Who controls a self-managed super fund?May 15 2019
When you set up a self-managed super fund (SMSF) you need to understand what it is, and also what it isn’t.
Firstly, an SMSF is a trust and, like all trusts, it’s not a legal entity.
Therefore the fund needs a trustee who makes decisions, opens up bank accounts, completes the tax return and so on and so forth.
Under legislation all members of an SMSF must be trustees either as individuals or as directors, if the trustee is a company.
But when it comes time to decide whether to be an individual or a director and establish an SMSF company many people grapple with the decision.
Before I begin answering this question, however, it’s important to note that an SMSF must have two or more trustees if individuals and if there is only one member then a second person must agree to take up the position.
This second person must have access to all information and must be part of all decisions, even though they are not a member of the SMSF.
In the event of the sole member’s death, the second member can make decisions contrary to their wishes if these wishes are not both identified and legally binding on them as a trustee of the SMSF.
Of course, that is not necessarily a good position to leave your family or loved ones in.
If the trustee is a company then, in a one member fund, that member can be the only director and shareholder.
So as you can see, there are advantages to establishing a company as trustee of your SMSF.
What if you have individual trustees?
If you have an SMSF with individuals as trustees, there are a number of factors which make this set-up more difficult to administer and manage.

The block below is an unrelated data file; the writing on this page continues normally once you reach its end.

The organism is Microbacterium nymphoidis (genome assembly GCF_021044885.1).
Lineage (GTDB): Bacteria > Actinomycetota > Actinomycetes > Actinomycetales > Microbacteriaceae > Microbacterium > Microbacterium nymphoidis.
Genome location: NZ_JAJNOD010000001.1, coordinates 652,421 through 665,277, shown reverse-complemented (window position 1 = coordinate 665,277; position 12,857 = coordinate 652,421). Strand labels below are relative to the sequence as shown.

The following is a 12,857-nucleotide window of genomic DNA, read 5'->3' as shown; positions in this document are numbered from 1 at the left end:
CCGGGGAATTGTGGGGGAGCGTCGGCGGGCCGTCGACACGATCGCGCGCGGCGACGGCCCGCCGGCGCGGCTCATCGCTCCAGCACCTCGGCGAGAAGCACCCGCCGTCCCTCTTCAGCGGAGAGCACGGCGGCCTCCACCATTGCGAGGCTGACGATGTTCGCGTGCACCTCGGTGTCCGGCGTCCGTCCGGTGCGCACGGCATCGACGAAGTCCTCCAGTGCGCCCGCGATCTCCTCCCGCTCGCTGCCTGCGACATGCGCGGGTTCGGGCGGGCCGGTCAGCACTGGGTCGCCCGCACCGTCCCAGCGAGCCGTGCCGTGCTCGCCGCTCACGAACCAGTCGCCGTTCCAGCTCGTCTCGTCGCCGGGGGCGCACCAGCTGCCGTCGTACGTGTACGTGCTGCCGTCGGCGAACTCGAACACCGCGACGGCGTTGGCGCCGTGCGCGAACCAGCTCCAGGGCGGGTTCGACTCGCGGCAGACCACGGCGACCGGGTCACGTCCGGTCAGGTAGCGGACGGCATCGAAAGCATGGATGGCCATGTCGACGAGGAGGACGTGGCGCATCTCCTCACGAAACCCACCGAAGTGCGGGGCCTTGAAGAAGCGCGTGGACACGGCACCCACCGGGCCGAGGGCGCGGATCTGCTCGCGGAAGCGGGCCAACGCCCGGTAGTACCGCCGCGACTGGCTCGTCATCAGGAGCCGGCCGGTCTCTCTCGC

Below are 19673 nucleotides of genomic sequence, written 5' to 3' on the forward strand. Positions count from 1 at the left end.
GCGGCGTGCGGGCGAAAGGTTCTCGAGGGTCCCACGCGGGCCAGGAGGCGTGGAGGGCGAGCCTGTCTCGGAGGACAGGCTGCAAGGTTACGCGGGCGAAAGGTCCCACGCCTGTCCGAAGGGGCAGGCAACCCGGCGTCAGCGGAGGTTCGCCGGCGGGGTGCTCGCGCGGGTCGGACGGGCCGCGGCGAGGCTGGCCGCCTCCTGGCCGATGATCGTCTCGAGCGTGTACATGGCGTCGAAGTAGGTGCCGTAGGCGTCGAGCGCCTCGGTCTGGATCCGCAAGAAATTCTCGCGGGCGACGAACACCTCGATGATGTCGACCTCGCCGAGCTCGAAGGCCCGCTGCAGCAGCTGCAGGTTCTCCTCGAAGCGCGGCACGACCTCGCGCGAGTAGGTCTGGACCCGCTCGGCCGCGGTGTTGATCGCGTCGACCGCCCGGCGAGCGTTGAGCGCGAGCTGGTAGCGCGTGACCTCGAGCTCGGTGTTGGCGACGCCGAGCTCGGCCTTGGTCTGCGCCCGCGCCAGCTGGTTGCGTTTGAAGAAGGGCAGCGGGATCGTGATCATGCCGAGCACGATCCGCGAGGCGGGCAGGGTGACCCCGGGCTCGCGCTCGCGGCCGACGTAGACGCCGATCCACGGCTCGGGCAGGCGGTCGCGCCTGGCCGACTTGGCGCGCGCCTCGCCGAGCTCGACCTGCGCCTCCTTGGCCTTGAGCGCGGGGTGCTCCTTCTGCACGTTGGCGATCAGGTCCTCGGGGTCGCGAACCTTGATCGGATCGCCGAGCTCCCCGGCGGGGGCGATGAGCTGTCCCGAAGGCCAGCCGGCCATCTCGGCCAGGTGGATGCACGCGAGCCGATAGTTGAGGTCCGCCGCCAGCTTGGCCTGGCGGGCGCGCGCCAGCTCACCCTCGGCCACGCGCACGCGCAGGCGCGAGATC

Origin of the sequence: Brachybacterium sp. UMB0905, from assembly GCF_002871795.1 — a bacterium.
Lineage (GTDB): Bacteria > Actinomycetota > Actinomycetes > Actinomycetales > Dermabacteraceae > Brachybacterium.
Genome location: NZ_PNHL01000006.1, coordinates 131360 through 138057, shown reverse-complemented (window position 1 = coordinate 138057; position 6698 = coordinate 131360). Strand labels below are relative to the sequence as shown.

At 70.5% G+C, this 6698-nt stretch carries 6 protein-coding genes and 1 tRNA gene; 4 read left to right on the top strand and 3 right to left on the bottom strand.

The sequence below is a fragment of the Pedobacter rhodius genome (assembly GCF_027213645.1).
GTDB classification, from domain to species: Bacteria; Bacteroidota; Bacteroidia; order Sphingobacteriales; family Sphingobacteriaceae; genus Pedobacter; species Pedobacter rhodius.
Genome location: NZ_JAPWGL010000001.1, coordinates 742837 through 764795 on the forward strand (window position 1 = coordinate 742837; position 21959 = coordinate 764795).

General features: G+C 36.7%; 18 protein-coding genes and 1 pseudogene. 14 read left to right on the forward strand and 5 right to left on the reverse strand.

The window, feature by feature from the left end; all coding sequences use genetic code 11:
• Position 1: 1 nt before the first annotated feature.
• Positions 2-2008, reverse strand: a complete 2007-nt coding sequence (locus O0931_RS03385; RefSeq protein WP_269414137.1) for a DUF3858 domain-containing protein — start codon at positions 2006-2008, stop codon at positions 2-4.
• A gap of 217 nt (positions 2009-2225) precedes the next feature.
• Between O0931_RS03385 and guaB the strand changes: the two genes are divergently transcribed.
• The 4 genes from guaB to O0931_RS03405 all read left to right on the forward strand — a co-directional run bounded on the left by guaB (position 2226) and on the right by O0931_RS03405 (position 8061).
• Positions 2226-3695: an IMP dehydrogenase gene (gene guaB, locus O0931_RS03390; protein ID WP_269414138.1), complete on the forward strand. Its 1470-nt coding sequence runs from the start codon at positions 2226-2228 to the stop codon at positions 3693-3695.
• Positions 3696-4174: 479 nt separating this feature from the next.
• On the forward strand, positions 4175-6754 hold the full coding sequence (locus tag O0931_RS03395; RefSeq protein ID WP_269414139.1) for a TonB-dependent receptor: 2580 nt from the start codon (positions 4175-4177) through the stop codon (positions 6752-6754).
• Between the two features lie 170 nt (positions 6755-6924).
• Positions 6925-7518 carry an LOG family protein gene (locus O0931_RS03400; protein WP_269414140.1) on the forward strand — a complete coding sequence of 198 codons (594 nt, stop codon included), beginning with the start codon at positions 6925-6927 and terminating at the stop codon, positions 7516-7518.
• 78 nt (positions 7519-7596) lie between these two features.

- If members change – such as people coming in or out (including death) – then all documentations and bank accounts need to change to reflect the changes to individual trustees.This can be both costly and time-consuming, as would be the case when changing the legal owner of individual share balances within a portfolio.
- If property is purchased with debt, the banks will want to see a company as trustee plain and simple.
- Super is there to create retirement income and if individuals are trustees the legislation does not allow a lump sum payment, which requires a company to be trustee.While the ATO has advised it accepts this we must ask ourselves for how long it will do so.
- Superannuation is normally protected from a receiver in bankruptcy however if a member is receiving a retirement pension this would be available to a receiver in bankruptcy as the funds are no longer in super.That said, a lump sum is not available to the receiver if there is a company as trustee.Even if the ATO allows this lump sum, the receiver would not ignore the legislation and try and grab it.
- If a binding nomination is not absolutely legally correct it becomes non-binding nomination.What this means is that in the event of death, the second trustee in a one member fund can pay as they decide.This could perhaps result in your partner missing out and the member’s death benefits being paid to people you would not have wanted.
- In the event of non-compliance of the SMSF, the ATO applies penalties per trustee, so with multiple individuals the size of the penalty can be up to four times greater than if there was a company trustee as that entity counts as only one.
- In case a member goes into liquidation, the receiver could try and argue SMSF assets are those of the individual and not the SMS, thereby creating the need for potentially expensive legal advice.
What about a corporate trustee?
With a company as trustee, the one member fund can operate via the decisions of that one member and on death the executor, under very strict legal requirements, must follow your wishes.
The costs of a company, while initially more as an upfront payment, would normally be very small compared to the administration and uncertainty of making changes if individuals are trustees.
It’s also important to understand that the set-up of a company for SMSF purposes is very different to the establishment of a company for a standard business.
A SMSF company is actually called a “special purpose company”, which can only act as a superannuation fund (SMSF) trustee and therefore annual ASIC costs are minimal compared to a normal company.
While the growth of SMSFs has been growing exponentially in Australia, it’s imperative that you understand all their requirements and regulations before you create your own fund – and this includes the differences between individual and director trustees.